Tim Gosling and Ben Aris -
The fast growing independent oil company Russneft has fallen foul of the Kremlin by growing too fast. The company has been under attack and could lose its licenses because it has made the mistake of producing more than 100,000 barrels a day (b/d).
The Kremlin is currently debating a law that would define which of Russia's sectors are "strategic" - an appellation that can land investors into trouble, as the state has made clear its intention to renationalise at least part of companies in these sectors.
The cabinet came close to signing off on a list of 11 sectors in February, but the list was withdrawn at the last minute, reportedly because of pressure from the FSB successor to the KGB - and the hardline security services faction in the Kremlin, which currently is seen as having gained the upper hand amongst Russia's political elite. The rumour is that the so-called siloviki are holding out for a list that includes over 40 sectors. Analysts don't expect the issue to be resolved until after the presidential elections slated for next March.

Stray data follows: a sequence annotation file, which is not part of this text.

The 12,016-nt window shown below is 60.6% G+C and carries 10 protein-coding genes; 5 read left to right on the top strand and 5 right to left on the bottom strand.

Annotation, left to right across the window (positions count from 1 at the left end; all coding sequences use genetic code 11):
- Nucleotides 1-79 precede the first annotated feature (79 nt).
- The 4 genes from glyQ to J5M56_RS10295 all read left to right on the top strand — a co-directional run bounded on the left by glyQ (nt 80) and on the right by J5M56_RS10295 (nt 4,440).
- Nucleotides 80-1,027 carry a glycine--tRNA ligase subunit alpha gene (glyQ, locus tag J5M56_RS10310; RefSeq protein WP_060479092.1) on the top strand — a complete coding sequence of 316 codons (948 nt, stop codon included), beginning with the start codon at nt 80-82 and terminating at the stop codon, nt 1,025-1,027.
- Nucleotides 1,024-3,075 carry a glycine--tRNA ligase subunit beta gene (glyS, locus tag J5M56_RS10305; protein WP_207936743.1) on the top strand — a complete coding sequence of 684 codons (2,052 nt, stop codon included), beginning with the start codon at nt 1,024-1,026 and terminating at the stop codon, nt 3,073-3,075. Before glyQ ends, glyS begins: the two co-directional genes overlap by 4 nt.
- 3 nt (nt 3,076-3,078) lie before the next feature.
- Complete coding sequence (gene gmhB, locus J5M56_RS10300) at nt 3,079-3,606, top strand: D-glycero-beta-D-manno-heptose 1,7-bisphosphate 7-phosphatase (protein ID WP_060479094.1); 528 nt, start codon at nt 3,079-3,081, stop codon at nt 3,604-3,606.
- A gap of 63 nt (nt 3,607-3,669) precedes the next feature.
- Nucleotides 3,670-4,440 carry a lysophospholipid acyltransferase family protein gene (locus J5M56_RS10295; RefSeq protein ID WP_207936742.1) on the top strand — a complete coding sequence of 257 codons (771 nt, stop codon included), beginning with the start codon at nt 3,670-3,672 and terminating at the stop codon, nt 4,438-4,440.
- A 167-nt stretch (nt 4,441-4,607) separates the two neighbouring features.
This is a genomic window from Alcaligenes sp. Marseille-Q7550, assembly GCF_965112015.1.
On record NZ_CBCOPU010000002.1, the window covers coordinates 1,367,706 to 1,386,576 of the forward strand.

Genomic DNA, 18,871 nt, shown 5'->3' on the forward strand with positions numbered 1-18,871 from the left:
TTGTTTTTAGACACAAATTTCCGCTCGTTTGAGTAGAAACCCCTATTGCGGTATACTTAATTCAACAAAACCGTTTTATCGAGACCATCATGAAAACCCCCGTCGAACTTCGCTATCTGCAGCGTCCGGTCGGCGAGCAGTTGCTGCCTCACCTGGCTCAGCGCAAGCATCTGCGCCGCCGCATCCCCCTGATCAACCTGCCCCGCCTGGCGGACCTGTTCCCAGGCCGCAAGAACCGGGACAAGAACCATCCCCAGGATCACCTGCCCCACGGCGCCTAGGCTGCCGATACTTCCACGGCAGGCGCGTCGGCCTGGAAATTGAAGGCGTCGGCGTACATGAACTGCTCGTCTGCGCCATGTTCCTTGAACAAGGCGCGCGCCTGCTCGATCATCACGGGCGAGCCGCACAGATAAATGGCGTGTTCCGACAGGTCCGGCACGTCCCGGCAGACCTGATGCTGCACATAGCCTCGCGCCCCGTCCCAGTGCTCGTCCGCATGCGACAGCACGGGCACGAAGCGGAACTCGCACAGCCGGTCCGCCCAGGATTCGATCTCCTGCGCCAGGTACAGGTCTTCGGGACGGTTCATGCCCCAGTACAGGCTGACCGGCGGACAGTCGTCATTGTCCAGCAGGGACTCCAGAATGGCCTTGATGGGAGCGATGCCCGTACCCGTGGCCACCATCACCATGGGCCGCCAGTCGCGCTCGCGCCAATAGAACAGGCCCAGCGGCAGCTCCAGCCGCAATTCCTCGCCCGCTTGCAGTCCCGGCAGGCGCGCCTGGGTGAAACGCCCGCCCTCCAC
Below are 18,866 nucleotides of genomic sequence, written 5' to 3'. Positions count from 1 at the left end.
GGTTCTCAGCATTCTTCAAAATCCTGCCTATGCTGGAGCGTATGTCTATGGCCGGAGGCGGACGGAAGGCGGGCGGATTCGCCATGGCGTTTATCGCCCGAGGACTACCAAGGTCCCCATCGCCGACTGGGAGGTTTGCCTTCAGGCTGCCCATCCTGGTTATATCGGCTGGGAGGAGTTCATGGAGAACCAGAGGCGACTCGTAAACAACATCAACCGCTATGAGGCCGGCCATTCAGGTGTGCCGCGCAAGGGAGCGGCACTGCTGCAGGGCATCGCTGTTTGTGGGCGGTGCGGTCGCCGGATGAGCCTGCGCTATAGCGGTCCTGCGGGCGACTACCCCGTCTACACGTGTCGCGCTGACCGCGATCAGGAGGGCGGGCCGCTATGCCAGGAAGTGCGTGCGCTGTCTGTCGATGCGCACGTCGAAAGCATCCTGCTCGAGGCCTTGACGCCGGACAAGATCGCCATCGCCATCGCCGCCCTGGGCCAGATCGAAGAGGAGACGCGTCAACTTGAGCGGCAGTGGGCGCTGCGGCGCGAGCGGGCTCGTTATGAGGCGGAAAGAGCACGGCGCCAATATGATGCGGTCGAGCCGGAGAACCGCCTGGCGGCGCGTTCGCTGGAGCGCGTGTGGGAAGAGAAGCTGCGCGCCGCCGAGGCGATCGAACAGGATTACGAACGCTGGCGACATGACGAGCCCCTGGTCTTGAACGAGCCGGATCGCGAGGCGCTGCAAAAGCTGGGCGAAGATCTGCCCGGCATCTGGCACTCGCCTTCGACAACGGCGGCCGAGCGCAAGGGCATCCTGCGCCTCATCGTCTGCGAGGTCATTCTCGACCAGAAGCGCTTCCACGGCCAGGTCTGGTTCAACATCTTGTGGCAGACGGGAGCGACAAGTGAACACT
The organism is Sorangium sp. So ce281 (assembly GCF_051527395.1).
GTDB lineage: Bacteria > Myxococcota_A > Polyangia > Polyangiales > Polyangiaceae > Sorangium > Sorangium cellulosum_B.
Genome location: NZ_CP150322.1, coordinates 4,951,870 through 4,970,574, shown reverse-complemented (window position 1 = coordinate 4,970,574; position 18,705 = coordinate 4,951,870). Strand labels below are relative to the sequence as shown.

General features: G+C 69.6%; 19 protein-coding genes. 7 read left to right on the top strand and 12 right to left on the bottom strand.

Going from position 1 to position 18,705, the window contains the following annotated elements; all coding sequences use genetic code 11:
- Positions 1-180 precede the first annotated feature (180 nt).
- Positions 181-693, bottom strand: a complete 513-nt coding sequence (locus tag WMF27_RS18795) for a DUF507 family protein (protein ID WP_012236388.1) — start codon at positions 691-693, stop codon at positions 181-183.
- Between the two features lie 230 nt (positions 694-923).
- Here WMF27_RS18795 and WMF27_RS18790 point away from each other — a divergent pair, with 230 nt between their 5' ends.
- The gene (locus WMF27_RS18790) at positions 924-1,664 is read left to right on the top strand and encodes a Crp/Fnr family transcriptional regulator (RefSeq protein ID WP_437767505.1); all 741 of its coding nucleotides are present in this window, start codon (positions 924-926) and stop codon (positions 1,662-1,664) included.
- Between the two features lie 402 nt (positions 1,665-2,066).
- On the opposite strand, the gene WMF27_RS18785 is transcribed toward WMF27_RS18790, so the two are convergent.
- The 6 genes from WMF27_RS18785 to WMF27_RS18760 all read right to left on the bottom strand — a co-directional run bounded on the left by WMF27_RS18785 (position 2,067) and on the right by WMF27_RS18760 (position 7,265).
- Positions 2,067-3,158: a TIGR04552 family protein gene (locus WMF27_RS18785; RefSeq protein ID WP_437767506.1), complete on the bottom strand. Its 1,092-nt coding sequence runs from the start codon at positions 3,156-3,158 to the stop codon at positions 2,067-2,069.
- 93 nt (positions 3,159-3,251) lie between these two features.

Nevertheless, oil was clearly always going to be on the list. The issue is only how big does an oil company have to be to count as strategic?
The working assumption had been that small companies will be left alone, while the Kremlin will retake control of the big companies such as Yukos, which has been bankrupted and most of its assets sold off in rigged auctions to state-owned oil sector champion Rosneft.
Russneft, which was founded by the former head of state-owned oil company Slavneft, Mikhail Gutseriyev, was considered small enough to come under the radar. Slavneft was the last state-owned oil company to be sold to Sibneft in December 2002, just before the tide of oil sector privatisations turned into a re-nationalisation effort.
However, recent attacks by the tax authorities on Russneft suggest the threshold of what counts as strategic in the oil sector has been drawn at the very low level of 100,000 b/d.
Too big for its barrel
On June 13, the Federal Tax Service announced eight lawsuits, originally filed in April, against past and current stakeholders in Russneft over share sales, targeting a total of 11 Russneft subsidiaries. According to a spokesperson for the authorities, "the founders of Russneft have scattered the company's shares through a long scheme of sale-purchase agreements, which have contradicted the basic principles of law order and good morals."
In December, Gutseriyev told reporters that he owns 70% of the company, with the remainder held by "relatives."